Confidential data shows high coronavirus rates in US communities

Confidential data shows high coronavirus rates in US communities
image source

There are high coronavirus rates in several small communities and metropolitan areas in the US, according to confidential data obtained by NBC News.

The White House’s pandemic task force uses this undisclosed data to monitor the rates of infection.

There is reportedly a wide gap between the data in a May 7 task force report and President Donald Trump’s announcement on Monday that “all throughout the country, the numbers are coming down rapidly.”

The Data and Analytics unit of the task force came up with a set of tables. There are 10 areas that reported increases of of 72.4 percent or greater throughout a seven-day period compared to the prior week.
These areas include Nashville, Tennessee; Amarillo, Texas; Des Moines, Iowa; and Central City, Kentucky.

The undisclosed data also contains a separate list of “locations to watch,” which do not match the criteria for the first set.

These locations are Charlotte, North Carolina; Minneapolis, Minnesota; Omaha and Lincoln, Nebraska; Kansas City, Missouri; Columbus, Ohio; Montgomery, Alabama; and Phoenix, Arizona.


The rate of new cases in Charlotte and Kansas City mirrored a 200 percent rise over the prior week. Other tables in the data disclose clusters in neighboring counties that do not possess a geographic area on their own.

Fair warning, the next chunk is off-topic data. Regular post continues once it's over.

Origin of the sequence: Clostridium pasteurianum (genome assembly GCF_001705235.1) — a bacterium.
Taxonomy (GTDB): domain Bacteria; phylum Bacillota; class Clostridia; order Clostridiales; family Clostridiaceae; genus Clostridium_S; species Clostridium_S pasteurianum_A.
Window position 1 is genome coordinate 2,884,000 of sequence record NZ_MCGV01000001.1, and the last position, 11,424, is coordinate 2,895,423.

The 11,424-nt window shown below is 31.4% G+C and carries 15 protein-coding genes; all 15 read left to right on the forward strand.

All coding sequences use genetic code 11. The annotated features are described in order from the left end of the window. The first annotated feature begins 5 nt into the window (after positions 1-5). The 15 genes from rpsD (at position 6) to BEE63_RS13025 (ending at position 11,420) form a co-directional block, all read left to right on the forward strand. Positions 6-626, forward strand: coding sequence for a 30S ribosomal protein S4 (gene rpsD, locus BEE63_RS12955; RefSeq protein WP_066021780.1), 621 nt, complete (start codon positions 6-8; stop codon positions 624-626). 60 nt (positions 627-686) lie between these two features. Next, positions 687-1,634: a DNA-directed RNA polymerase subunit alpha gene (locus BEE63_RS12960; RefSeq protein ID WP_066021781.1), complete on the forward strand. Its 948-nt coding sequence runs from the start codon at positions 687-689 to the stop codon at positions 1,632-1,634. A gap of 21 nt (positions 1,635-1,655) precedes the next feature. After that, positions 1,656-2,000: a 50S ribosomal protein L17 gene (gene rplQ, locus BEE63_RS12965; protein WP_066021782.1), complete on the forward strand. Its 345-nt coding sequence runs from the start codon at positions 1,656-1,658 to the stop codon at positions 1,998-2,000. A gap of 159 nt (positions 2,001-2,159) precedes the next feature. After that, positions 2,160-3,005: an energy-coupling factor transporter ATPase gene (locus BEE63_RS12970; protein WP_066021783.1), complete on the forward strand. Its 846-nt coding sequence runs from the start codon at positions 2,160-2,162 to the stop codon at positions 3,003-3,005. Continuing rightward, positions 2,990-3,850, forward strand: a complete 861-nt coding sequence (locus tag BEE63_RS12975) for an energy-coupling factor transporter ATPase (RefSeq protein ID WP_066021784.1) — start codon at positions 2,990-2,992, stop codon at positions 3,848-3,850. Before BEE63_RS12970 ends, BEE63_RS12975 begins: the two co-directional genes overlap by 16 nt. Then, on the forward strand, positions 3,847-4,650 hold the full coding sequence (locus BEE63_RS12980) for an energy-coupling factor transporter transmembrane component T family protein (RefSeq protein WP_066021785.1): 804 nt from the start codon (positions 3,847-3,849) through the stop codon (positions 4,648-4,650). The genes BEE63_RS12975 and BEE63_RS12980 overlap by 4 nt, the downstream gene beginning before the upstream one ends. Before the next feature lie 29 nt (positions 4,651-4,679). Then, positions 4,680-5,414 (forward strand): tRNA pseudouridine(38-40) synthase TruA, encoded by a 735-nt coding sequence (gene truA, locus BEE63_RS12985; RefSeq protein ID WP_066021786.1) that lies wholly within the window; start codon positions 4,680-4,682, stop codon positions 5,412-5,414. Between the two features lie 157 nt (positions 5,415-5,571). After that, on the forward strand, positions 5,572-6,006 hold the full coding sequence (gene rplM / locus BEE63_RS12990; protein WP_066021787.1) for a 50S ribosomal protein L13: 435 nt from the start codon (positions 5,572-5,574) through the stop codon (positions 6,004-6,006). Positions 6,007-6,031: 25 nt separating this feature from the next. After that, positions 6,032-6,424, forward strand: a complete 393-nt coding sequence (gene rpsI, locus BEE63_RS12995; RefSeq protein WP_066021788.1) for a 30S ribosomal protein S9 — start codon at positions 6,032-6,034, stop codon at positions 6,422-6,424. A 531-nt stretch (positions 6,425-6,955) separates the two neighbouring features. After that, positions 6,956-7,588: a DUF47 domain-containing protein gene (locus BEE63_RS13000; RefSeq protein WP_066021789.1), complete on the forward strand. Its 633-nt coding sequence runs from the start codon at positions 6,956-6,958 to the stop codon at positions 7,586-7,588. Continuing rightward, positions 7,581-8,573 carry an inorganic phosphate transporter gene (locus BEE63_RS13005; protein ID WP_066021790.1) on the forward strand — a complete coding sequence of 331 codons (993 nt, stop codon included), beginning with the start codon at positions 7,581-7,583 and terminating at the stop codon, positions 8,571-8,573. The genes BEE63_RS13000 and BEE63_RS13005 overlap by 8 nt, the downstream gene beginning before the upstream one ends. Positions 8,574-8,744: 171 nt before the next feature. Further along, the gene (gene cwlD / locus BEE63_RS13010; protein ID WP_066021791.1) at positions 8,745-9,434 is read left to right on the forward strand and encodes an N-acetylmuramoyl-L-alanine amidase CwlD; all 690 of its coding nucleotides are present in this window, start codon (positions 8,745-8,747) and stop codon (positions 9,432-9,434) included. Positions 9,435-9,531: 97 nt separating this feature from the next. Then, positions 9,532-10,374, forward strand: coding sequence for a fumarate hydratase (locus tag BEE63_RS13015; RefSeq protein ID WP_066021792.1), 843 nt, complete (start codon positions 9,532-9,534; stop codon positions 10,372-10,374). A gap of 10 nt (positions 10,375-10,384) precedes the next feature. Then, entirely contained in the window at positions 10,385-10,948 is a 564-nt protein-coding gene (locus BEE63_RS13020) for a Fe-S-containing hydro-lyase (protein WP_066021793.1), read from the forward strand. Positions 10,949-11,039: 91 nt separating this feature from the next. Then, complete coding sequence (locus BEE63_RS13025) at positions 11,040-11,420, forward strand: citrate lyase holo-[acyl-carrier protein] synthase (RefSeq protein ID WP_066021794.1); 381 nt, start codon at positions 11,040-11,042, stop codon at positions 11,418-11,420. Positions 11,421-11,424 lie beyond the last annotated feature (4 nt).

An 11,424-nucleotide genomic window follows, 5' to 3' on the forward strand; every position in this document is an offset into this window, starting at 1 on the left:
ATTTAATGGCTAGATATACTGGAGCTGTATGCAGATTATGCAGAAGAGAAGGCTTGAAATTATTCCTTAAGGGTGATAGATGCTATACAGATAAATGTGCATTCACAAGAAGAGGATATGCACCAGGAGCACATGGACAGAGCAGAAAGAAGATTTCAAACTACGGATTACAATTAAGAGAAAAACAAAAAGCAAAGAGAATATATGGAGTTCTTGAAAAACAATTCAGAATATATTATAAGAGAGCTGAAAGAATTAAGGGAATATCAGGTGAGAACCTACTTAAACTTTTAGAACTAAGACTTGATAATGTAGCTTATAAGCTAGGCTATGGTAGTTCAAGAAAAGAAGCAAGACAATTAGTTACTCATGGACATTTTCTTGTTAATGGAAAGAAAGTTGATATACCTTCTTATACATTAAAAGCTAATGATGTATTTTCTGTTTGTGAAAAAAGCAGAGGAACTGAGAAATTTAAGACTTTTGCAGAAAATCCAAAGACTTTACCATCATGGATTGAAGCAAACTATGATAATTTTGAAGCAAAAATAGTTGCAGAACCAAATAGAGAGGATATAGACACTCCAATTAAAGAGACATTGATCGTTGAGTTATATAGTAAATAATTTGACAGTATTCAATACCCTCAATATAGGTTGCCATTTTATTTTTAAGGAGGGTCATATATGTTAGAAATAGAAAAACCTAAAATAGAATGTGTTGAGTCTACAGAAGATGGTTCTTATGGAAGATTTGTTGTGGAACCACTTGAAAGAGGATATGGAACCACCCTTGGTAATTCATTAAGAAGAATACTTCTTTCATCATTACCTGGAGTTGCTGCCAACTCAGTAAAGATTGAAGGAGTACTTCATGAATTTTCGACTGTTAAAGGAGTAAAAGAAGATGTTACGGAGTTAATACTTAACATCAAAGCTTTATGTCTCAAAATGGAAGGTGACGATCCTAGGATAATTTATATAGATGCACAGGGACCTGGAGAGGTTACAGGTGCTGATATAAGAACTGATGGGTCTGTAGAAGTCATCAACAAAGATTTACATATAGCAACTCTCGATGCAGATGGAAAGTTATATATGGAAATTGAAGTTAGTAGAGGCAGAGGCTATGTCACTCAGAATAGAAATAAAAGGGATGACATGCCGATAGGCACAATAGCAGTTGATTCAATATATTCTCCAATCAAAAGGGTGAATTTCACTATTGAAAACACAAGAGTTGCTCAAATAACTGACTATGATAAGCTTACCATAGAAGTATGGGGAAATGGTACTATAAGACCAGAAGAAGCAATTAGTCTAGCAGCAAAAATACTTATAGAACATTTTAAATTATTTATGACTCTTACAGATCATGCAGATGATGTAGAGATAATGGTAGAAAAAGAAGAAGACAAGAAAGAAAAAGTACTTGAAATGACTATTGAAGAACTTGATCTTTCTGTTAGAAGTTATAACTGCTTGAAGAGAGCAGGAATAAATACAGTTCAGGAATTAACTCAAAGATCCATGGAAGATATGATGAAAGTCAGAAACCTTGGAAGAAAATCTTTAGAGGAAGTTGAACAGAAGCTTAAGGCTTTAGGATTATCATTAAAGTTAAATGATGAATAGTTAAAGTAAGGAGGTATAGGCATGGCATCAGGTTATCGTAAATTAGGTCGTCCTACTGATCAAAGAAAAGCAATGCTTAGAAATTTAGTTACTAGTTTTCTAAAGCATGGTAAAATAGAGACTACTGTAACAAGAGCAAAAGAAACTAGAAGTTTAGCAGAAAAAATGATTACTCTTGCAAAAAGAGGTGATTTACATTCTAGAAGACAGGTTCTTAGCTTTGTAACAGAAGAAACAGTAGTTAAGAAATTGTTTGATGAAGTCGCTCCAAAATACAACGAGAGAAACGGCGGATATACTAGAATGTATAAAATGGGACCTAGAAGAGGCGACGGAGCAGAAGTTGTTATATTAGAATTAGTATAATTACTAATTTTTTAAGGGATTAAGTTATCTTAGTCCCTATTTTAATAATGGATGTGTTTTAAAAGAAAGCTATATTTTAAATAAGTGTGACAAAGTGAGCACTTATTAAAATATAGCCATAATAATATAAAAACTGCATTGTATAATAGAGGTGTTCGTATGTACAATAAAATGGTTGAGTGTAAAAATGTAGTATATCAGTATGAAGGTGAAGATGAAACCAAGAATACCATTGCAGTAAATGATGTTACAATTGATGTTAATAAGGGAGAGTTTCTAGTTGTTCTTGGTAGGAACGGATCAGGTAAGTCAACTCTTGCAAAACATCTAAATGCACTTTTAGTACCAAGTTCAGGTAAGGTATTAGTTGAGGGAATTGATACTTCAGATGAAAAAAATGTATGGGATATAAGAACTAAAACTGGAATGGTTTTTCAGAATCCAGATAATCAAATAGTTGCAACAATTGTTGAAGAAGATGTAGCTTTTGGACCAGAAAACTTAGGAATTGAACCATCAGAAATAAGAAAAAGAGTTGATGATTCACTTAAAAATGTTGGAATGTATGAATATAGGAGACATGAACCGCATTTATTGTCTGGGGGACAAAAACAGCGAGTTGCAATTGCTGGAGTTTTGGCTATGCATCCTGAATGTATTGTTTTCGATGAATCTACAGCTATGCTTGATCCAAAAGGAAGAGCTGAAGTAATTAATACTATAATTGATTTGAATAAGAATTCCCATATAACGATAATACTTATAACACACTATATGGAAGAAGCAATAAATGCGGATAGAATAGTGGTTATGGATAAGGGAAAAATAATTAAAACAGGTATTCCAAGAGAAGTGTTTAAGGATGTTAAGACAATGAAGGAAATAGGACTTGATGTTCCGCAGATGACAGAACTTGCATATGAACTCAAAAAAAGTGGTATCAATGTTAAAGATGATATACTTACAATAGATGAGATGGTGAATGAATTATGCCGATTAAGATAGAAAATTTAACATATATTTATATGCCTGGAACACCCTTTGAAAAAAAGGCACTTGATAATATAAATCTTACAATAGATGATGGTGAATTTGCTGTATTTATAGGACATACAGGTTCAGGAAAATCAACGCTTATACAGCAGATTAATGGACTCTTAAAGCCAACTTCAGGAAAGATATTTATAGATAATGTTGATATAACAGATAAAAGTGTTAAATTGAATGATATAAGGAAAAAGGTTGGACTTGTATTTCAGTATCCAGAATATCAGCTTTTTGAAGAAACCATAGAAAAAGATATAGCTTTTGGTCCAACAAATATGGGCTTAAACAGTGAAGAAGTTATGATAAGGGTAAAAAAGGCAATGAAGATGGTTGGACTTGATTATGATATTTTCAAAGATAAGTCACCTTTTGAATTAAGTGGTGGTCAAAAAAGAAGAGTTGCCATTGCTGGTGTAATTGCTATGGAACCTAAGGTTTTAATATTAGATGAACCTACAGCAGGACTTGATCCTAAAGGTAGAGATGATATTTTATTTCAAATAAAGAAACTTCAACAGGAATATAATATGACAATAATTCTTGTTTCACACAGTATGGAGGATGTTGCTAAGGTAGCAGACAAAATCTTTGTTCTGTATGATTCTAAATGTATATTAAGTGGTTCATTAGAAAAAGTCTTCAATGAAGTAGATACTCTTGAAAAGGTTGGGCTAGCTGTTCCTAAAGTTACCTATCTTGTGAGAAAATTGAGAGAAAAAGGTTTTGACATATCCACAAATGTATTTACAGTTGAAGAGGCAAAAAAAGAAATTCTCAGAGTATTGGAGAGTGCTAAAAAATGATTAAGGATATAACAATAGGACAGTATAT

Some of these are Wisconsin’s Kenosha and Racine counties, which are close to each other between Chicago and Milwaukee.

Rising coronavirus rates in US

Meanwhile, the coronavirus outbreak already killed over 80,000 people in the US. There is no decrease yet in terms of new cases.

According to the Centers for Disease Control and Prevention, there were 23,792 new cases on May 10. This is lower than the number for each of the previous four days. However, the figures are more than on May 4 and May 5.

The rise in coronavirus rates stress the quick movement of the pandemic beyond major coastal population centers that were considered hot spots. However, the governors of some of the states that are new hot spots are now easing restrictions.

The task force map shows that Kentucky, Missouri, Iowa, Tennessee, Alabama, and Nebraska have no stay-at-home orders.

Meanwhile, some counties are facing new waves of coronavirus cases in states where there are restrictions.

Reopening the US

Trump suggested that US reopening must happen even if it leads to more deaths and sickness from the coronavirus outbreak.

“Will some people be affected? Yes. Will some people be affected badly? Yes,” Trump said. “But we have to get our country open and we have to get it open soon.”

He encouraged Americans to view themselves as “warriors” when they leave their homes as the economies reopen.

Trump was dismayed at the recession that led to the unemployment of more than 30 million Americans. The US remains to have the largest coronavirus outbreak in the world. It recorded about 1.2 million infections and a death toll of more than 70,000 to date.

“There’ll be more death,” he said during an ABC News interview. “The virus will pass, with or without a vaccine. And I think we’re doing very well on the vaccines but, with or without a vaccine, it’s going to pass, and we’re going to be back to normal.”